The non-human characters were also excellent in Solo, specifically Phoebe Waller-Bridge’s L3-37 and Joonas Suotamo’s Chewbacca. Waller-Bridge’s portrayal of Lando’s droid co-pilot L3-37 is reminiscent of Alan Tudyk as the scene-stealing K-2SO in Rogue One. Both played sharp-tongued droids with hearts of gold. Suatamo’s Chewie meanwhile, is great as always, given that he also played the Wookie in Episode VII and VIII alongside Peter Mayhew.
If there’s one thing that Solo absolutely did well, it is the Han and Chewie dynamic. From their first meeting until the end of the movie, Han and Chewbacca’s interactions were magnetic. I found myself giddy with joy every time the duo was on screen; the movie just nailed what was so great about Han and Chewie in the original movies.
What Solo didn’t nail 100% though is stand-out cinematography. Sure, it was competently shot and certain scenes had awesome visuals, but they’re not as breathtaking as The Last Jedi or Rogue One’s setpieces. The film is also just fine musically, as the soundtrack didn’t have much stand-out tracks, aside of course from Han and the Millenium Falcon’s signature themes. Though one thing I would like to praise about Solo is its tone. I feared that switching directors would mess up the tone of the movie, like what happened to last year’s Justice League. Thankfully, director Ron Howard managed to fit in the Phil Lord and Chris Miller-filmed scenes neatly with his own.
Objectively, Solo has quite a list of things that can be improved. It could have used a better-paced story, and it should’ve taken more risks. The film’s look also could’ve been more colorful and have more awesome shots; think Snoke’s throne room in Episode VIII or Rogue One’s Scarif battle.
While I’ve ragged on Solo’s pacing for most of this review, past the first act, boy does it get exciting. The story is also not risky yes, but at least most of it makes sense, as it has no big plot hole to speak of. Solo is also filled with lots of references to existing Star Wars characters and lore, perfect for fans looking for a fun movie like myself.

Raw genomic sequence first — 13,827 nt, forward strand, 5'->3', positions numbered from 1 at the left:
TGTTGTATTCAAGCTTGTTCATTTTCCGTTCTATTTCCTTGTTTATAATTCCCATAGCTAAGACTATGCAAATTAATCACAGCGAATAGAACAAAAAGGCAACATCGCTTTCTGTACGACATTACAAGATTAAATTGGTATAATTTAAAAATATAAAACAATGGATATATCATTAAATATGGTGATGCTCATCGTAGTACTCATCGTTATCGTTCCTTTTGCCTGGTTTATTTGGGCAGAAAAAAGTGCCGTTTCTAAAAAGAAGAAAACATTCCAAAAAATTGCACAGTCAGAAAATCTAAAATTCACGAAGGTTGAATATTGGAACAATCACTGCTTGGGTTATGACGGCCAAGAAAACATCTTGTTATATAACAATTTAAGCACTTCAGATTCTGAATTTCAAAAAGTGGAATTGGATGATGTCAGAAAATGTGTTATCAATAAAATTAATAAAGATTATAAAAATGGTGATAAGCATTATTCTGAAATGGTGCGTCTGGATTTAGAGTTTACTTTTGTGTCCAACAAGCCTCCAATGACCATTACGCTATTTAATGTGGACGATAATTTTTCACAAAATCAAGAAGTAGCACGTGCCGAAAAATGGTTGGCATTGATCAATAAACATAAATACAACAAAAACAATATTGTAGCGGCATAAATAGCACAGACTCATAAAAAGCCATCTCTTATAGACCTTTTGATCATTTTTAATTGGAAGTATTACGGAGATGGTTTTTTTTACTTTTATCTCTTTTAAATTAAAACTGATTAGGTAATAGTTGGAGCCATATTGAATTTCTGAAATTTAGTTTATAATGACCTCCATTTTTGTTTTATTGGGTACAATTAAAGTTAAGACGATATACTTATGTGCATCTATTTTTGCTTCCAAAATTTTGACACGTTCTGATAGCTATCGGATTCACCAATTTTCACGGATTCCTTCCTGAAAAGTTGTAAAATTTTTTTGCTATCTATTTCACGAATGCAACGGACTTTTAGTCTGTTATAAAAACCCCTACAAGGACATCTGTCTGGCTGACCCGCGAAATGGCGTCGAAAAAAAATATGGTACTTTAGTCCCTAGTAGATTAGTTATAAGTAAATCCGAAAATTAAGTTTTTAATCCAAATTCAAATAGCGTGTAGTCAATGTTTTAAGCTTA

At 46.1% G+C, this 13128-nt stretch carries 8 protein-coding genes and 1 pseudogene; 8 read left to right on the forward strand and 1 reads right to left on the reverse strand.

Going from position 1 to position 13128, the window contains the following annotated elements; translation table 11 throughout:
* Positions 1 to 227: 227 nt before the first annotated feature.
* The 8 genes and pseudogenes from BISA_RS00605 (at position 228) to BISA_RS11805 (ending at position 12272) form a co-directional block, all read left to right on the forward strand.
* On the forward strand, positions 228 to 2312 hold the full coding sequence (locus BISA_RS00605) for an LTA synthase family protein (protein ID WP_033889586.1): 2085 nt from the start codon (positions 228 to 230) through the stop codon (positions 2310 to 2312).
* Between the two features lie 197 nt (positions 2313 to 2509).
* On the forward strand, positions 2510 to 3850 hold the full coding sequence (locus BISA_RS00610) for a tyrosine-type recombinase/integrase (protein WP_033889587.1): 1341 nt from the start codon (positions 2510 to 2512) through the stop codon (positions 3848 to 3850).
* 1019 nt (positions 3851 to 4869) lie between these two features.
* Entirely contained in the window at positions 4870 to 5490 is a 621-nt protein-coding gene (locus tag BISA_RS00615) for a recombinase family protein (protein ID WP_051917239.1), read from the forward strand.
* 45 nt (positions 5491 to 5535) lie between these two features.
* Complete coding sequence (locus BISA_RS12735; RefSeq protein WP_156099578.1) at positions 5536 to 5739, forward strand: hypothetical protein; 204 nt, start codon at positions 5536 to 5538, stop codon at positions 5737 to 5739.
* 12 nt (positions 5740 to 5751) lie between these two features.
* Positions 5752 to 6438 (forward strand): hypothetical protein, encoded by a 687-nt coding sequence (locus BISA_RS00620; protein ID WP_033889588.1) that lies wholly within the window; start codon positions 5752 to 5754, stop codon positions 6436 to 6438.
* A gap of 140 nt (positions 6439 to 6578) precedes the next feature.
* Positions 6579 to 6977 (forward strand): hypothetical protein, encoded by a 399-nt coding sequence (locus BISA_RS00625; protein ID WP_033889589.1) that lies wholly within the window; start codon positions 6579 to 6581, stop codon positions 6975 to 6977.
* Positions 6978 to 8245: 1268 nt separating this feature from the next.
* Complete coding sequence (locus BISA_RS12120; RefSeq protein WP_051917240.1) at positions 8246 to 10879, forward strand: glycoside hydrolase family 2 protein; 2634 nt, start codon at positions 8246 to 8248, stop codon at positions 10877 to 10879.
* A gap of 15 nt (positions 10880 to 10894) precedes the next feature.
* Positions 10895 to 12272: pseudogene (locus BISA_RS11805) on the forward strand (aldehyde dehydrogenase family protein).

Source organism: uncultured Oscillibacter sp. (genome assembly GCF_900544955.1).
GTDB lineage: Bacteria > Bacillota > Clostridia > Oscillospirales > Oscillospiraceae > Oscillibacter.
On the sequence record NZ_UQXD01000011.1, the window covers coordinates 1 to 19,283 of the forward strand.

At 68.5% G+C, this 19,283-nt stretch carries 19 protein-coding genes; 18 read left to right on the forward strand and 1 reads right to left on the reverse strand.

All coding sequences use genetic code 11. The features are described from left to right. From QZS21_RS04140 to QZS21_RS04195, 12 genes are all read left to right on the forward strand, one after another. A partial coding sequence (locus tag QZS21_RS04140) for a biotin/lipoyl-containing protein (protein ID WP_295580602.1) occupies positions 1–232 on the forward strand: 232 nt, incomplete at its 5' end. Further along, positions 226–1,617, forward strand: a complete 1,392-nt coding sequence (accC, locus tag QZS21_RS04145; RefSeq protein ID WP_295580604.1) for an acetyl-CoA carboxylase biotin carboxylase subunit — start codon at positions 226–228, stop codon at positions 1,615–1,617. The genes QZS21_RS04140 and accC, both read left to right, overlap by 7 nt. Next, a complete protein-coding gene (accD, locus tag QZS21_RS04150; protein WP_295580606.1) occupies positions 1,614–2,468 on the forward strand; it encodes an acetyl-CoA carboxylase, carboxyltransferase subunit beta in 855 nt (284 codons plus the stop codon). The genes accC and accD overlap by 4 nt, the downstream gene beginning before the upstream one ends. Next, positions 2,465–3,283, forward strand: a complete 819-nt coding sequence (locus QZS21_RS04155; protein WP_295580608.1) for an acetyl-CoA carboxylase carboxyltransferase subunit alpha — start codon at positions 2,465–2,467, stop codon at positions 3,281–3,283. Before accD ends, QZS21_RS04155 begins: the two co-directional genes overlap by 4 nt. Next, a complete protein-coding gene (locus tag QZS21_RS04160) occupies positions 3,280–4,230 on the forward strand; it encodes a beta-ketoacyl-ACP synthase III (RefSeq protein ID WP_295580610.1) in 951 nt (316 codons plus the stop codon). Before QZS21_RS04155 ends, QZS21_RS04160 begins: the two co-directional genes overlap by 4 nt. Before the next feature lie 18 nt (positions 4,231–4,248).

The faults are also more than made up for by the film’s amazing cast of characters. Every actor was great in their role, especially Ehrenreich and Glover as Han and Lando respectively. The whole cast’s performance and how they played off each other was excellent, so much so that it made me look past the movie’s shortcomings.
So is Solo: A Star Wars Story worth a watch? Very much so! If you’re expecting a game-changing Star Wars movie, or a Han Solo performance that perfectly emulates Harrison Ford, then you’d be setting yourself up for disappointment. If not, then Solo is an entertaining action movie driven by a great cast of characters; Solo definitely captures the fun side of the Star Wars franchise, even with some bumps along the way.
Yes, Han shot first. And yes, you will know why when you see Solo: A Star Wars Story when it starts showing in cinemas tomorrow, May 23.
Featured image and article images courtesy of Lucasfilm.